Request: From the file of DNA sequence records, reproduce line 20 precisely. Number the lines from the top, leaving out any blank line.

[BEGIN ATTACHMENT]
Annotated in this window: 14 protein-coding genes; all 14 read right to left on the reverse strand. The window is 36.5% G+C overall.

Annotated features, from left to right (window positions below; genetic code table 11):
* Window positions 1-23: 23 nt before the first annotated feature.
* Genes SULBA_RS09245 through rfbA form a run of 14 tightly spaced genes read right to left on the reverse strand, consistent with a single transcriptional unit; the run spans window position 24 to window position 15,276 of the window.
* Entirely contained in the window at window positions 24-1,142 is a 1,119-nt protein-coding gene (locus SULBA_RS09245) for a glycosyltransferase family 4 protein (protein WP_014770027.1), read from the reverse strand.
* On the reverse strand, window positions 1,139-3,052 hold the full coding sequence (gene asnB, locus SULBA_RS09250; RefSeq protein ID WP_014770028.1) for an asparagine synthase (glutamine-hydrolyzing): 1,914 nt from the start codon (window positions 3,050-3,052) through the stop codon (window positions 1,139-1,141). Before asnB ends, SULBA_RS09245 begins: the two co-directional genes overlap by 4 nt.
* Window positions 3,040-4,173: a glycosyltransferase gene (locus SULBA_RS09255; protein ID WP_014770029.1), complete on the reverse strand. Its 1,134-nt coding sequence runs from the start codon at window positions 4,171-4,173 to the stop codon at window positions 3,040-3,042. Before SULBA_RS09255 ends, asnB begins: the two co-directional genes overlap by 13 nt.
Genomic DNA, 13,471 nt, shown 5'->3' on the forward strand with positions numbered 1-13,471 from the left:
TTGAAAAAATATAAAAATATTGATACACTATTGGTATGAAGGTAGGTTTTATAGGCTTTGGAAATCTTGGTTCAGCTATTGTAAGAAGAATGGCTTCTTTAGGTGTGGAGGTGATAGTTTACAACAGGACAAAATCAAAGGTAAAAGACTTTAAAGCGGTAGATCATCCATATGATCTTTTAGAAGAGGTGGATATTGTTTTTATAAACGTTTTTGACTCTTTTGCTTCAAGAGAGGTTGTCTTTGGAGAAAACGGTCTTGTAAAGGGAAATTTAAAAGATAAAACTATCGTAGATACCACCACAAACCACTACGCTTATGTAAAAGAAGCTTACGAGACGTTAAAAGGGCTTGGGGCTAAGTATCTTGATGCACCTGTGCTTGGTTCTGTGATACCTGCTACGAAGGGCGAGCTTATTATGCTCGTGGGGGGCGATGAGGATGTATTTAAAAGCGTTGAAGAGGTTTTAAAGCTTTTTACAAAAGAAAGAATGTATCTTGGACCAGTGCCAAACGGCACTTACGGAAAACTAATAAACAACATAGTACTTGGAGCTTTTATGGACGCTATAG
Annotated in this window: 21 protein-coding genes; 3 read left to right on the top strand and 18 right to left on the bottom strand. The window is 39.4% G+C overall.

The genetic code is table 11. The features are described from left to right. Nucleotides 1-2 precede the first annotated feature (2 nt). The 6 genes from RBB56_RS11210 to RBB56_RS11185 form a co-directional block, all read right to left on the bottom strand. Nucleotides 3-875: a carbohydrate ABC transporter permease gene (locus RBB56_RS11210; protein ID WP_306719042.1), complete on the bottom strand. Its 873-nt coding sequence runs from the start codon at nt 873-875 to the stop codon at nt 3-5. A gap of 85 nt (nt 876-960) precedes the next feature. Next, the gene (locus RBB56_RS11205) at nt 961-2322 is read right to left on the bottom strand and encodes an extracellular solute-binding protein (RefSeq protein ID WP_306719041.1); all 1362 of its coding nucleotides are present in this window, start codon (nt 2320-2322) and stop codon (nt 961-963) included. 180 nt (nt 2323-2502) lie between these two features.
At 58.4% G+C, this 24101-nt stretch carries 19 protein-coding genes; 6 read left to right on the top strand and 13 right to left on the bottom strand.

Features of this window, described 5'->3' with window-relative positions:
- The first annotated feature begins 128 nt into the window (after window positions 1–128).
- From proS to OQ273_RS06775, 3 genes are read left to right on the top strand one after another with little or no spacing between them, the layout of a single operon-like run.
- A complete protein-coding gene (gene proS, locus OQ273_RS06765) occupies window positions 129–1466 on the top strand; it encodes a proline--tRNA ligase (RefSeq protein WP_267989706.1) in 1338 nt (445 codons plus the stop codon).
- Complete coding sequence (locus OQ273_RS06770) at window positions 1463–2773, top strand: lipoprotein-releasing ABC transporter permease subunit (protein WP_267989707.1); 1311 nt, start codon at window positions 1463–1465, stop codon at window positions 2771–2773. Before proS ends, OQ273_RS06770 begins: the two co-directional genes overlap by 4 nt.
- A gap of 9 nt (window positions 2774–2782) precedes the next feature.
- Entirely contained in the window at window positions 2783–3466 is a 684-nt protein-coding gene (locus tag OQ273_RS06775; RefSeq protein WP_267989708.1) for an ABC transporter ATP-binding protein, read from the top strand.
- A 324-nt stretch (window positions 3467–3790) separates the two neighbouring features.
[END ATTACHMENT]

- A 324-nt stretch (window positions 3467–3790) separates the two neighbouring features.